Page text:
First Drafts · Writing


I have always had a problem with finishing things. Even as a kid I would get really excited and passionate about something, be it rollerblading or tennis or trampolining and then I would make it my life mission to become really, REALLY good at that particular thing.

That passion would last about a week. Then the roller-blades would be shoved into the cupboard never to be used again and I would never go to tennis practice again. I like to think of that ‘non-finishing’ as me experimenting – me finding out what I liked and what I didn’t and trying loads of different things out.

The only real thing that stuck, that I consistently did throughout my childhood, was read. I wasn’t allowed a TV in my room until I was 12 (good call mum!) and so I spent every night reading. Most nights I would read WAY past bedtime, and to avoid being in trouble I used to read under the covers with a torch. That is how obsessed with reading I was.

I think the love of writing spun off from the reading. I distinctly remember reading a mini-bio of J. K. Rowling and it saying that she wrote her first book, ‘Rabbit’, when she was six. I was about 8 or 9 and I remember feeling SO behind – if J. K. Rowling starting writing at 6 I needed to catch up! I remember been set a 25 paragraph story for English homework when I was 12 and then telling my mum it was 25 chapters. I wrote story after story throughout my teens – all AWFUL and pretty short – but stories none the less.

I started writing ‘properly’ when I was 17. And when I say writing properly, I mean of course that I had no clue what the hell I was doing or where the story was going but I wanted to write 50,000 words – a novel length story. The story was so SO bad (It had tea bags that could talk) but I felt like I’d achieved something – like I’d taken the next step in my writing journey. Since then (I’m twenty one now) I have written three ‘novel length’ stories and each of them have a common thread.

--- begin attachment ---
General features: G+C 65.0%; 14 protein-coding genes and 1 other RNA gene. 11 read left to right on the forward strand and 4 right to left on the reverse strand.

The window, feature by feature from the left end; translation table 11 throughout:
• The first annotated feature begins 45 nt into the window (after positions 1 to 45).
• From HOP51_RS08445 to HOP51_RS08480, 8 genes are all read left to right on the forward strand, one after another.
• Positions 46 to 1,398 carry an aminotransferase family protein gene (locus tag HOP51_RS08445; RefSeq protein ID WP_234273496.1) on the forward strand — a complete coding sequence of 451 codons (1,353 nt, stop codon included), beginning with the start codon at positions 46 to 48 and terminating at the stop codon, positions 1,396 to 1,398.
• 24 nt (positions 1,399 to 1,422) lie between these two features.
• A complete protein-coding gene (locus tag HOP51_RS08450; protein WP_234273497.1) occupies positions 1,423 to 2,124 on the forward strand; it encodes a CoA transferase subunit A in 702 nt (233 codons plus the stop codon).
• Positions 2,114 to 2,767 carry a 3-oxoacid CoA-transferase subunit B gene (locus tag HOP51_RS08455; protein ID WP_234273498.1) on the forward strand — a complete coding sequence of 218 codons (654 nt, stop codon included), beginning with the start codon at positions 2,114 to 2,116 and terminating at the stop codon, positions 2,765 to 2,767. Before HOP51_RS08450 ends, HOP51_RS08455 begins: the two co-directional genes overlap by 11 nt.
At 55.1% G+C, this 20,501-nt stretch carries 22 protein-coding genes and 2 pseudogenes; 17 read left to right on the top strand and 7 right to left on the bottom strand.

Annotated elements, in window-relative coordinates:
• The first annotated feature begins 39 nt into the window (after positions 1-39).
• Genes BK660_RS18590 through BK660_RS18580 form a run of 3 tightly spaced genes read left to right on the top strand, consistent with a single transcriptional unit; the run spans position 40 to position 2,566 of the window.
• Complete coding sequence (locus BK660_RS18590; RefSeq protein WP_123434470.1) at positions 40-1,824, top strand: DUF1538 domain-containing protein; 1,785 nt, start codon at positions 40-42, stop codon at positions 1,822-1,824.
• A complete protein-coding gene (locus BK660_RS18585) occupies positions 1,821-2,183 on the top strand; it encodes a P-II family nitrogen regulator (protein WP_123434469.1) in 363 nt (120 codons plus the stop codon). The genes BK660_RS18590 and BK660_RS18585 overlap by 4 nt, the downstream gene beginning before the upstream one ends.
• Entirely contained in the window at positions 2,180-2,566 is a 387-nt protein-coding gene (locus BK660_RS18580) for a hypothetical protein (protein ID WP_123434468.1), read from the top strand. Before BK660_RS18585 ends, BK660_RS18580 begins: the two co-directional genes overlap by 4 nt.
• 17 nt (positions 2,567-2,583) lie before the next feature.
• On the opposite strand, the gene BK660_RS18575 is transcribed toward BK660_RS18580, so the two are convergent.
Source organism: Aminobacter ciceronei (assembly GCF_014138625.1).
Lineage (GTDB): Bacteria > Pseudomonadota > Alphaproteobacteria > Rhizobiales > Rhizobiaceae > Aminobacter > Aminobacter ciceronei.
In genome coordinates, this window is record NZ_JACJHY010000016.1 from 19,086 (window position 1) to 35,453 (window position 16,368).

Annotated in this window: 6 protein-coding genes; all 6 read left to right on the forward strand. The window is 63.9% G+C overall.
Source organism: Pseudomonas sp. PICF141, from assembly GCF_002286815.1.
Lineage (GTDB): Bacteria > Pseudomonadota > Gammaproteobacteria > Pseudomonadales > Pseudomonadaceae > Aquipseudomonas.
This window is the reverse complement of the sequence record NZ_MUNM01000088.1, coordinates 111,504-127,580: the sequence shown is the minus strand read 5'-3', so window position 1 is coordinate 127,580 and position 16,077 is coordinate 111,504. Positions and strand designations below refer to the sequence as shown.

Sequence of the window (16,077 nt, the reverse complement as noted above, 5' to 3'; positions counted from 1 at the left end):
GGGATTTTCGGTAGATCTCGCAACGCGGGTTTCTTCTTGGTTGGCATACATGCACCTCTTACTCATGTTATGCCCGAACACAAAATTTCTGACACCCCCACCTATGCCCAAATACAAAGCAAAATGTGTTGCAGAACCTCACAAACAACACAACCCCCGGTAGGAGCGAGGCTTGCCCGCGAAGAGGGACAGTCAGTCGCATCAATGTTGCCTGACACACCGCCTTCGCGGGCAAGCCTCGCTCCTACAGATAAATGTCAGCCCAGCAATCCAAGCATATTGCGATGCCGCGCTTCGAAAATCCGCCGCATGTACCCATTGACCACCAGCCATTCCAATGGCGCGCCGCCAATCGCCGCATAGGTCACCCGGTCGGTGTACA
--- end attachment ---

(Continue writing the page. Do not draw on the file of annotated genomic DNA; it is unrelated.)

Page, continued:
I’ve never finished the story. And by finish I mean, reached the stories natural conclusion.

I don’t know what it is, but as soon as I get to the end section of the story I clam up. I can’t get the words out and the ending never seems right so instead I go back and re-jig the beginning and the middle. On my previous two projects I’ve kind of left them unfinished. Although they are important to me, they felt like practice runs.

And then last year, I wrote a story that I thought could be pretty good. I finished my first draft in January and then waited until my exams had finished to start the re-draft.

I re-drafted the beginning fine.

Then I did the middle without any major problems.

And then it came to the end. And yet again I got stuck. For a few days I was tempted to re-go over the beginning and the middle, to fall back into my familiar pattern of re-draft and re-draft. But this time I decided that no matter what happens with this story, no matter if I put it in a draw and forget about it for fifty years I WILL FINISH THIS BOOK.

When I was in my early teens I must have started at least 10 different projects, and none of them could past the a few thousand words mark. I always faltered, or convinced myself that the story was rubbish or that I had a better one in my head. When I finally wrote that story that was 50,000 words long, it was exhilarating. Because then I knew I could write a story that length – I knew it was possible. And so this time around, even if this ending is the absolute worst ending to any book written ever, at least I will write it. I will put my problem with finishing to bed once and for all, and for the first time I will get to write the words that I have wanted to write for SO long:

The end.

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